Note that Uberman gives you a total of 2 hours’ sleep in a 24-hour period, and all the permutations of Everyman which are known to work give about 4 hours’ sleep. The reason for the difference is simply that napping is a more efficient way to sleep. (I can’t back that scientifically, but I can sure as heck back it experientially, and there’s plenty more sources of corroborating data besides me.) The 20-minute nap seems to be the most efficient length of time for a person to sleep — there have been many attempts to use longer or shorter naps in a polyphasic schedule, but to my knowledge, 15 minutes is the minimum useful time and 30 minutes is the max, though few people have succeeded with actually sleeping 30 minutes — that schedule seems to work far better when it’s actually 25 minutes or less of sleep. Naps of longer than 30 minutes behave like cores — i.e. they are restful and have psychological value, but are no longer as efficient as naps.
Another major difference between the two is that Everyman’s adjustment period is quite a bit easier than Uberman’s, lacking the couple days of extreme sleep-deprivation that make it difficult for many people to get through. In compensation, though, Everyman’s adjustment period is longer, and trickier, since it takes more attention and modification to get the sleep-times and durations just right. It took me a good month to get the hang of when I should put my core and naps to get the best results, and during that whole time I was sleep-deprived, though no more so than I would have been after getting, say, 6 hours’ sleep on a monophasic schedule. It’s possible that one might pick an Everyman schedule, say, 3 hours’ sleep at 1 a.m. and three naps at 9, 2, and 9 (that’s my schedule currently), and simply have it work “out of the box”, but that’s very rare. Usually there are periods of tiredness at first with Everyman, and adjustments are required to make the schedule fit your individual — what’s the word? — idiom. ;) …By contrast, Uberman usually does work “out of the box”, as long as “the box” is six 15-25 minute naps, spaced at regular (preferably equal, four-hour) intervals throughout a day. Once the (in Uberman’s case, very difficult) adjustment period is over, the schedule becomes easy, and tiredness is generally eliminated entirely.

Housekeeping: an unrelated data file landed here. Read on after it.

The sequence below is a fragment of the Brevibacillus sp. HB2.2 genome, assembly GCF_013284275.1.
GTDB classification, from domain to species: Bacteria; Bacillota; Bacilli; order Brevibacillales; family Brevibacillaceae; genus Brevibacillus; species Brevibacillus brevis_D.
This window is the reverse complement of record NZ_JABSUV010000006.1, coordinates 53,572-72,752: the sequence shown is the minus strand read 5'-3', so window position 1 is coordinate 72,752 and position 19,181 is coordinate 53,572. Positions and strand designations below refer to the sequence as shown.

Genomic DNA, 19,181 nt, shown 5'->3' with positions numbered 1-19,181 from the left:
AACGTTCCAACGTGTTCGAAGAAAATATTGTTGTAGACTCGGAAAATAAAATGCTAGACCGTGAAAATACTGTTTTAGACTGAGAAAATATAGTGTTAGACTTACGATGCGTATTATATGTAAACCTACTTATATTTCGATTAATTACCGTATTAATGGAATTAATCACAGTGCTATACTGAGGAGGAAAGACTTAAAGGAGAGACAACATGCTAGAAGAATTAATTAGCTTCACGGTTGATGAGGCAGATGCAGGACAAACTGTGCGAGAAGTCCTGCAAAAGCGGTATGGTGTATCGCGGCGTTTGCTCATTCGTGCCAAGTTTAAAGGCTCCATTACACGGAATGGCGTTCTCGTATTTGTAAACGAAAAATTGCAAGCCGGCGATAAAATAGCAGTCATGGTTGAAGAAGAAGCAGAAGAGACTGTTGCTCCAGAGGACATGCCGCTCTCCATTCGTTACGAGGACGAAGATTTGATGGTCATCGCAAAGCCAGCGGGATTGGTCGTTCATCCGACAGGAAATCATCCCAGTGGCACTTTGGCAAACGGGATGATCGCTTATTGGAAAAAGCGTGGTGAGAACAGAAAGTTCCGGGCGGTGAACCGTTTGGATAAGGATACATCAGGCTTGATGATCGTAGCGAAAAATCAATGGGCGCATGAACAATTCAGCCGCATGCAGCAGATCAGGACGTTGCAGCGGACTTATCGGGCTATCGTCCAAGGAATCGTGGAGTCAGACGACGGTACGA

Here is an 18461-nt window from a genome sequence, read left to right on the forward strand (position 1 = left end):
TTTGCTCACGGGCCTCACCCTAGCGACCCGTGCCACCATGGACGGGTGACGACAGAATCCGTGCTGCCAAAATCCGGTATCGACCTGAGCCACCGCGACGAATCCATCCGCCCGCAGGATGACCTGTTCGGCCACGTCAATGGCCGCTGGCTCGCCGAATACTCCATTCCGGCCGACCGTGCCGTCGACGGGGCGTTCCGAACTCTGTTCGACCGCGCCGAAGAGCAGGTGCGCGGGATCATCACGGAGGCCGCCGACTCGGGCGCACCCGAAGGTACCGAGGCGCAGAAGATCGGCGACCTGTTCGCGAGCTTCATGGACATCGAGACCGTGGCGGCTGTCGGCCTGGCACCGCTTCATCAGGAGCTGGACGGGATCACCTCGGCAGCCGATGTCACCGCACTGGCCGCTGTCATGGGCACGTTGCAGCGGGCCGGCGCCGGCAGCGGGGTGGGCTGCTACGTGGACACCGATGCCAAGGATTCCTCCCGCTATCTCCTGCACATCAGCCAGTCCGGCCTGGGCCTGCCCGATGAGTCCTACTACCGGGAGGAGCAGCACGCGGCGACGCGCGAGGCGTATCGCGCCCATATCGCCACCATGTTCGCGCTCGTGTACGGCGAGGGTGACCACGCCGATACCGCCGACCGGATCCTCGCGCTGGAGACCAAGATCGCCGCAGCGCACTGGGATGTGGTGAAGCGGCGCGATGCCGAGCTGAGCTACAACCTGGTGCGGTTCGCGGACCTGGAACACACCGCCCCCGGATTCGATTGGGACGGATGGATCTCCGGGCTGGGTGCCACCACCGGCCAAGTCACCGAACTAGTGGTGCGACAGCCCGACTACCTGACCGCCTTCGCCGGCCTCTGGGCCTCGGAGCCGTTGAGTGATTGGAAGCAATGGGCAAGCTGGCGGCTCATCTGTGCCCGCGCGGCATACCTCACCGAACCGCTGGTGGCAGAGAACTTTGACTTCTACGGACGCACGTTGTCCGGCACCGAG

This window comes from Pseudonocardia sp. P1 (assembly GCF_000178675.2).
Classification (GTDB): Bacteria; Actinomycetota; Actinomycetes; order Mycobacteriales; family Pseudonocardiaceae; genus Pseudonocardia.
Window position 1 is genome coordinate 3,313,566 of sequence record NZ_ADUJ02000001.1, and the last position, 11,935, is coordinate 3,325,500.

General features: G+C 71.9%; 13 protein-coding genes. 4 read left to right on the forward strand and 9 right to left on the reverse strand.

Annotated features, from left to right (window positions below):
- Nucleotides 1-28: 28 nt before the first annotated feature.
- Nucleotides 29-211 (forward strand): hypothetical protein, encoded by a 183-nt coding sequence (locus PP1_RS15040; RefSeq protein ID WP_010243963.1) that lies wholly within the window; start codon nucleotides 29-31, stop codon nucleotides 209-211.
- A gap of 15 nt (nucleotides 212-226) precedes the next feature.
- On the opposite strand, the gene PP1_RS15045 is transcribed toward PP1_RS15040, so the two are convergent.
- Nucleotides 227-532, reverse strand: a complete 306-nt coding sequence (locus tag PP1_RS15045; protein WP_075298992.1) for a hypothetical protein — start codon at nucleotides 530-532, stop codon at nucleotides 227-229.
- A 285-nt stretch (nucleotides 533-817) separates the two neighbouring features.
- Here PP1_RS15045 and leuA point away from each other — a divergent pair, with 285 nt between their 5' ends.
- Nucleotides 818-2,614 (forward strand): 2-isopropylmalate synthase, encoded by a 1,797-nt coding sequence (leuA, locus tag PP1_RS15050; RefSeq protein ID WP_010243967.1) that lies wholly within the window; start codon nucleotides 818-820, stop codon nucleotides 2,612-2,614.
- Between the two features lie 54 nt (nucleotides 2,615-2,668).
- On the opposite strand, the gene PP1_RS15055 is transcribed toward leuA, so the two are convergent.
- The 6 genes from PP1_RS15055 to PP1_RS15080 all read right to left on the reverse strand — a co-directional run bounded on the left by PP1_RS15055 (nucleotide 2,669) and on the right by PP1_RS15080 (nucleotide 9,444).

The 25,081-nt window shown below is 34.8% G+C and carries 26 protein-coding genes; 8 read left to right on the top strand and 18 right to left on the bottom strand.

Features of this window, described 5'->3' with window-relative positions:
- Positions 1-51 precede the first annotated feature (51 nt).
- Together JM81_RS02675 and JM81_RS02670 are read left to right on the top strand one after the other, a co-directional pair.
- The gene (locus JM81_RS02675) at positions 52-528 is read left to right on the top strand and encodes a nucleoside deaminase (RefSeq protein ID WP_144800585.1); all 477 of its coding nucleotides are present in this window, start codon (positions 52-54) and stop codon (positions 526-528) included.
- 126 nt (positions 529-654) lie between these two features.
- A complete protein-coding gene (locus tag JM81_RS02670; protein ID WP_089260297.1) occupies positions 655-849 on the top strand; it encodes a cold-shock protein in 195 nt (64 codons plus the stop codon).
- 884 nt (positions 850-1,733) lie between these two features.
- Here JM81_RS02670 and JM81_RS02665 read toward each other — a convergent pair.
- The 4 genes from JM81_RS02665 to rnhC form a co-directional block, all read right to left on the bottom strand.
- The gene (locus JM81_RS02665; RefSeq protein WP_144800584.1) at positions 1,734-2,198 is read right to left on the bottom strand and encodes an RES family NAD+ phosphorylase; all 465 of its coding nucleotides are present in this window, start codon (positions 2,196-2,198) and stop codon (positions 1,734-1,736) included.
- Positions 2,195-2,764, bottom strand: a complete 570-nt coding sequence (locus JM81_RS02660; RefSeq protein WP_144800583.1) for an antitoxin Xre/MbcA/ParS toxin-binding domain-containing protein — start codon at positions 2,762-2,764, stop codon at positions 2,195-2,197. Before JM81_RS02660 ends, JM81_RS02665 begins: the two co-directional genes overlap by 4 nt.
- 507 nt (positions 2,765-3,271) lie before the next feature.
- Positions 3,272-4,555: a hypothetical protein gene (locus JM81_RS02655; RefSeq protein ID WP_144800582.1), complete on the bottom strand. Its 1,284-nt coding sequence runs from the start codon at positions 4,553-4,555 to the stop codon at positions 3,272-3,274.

Other differences between Everyman and Uberman include:
- The sense of time-dilation, and the tendency to lose track of days, is more pronounced with Uberman;
- The “altered consciousness” effect or feeling of moving very quickly compared to the rest of the world is also more pronounced with Uberman;
- The tendency to experience physical changes, such as increased or decreased appetite, is more pronounced with Uberman;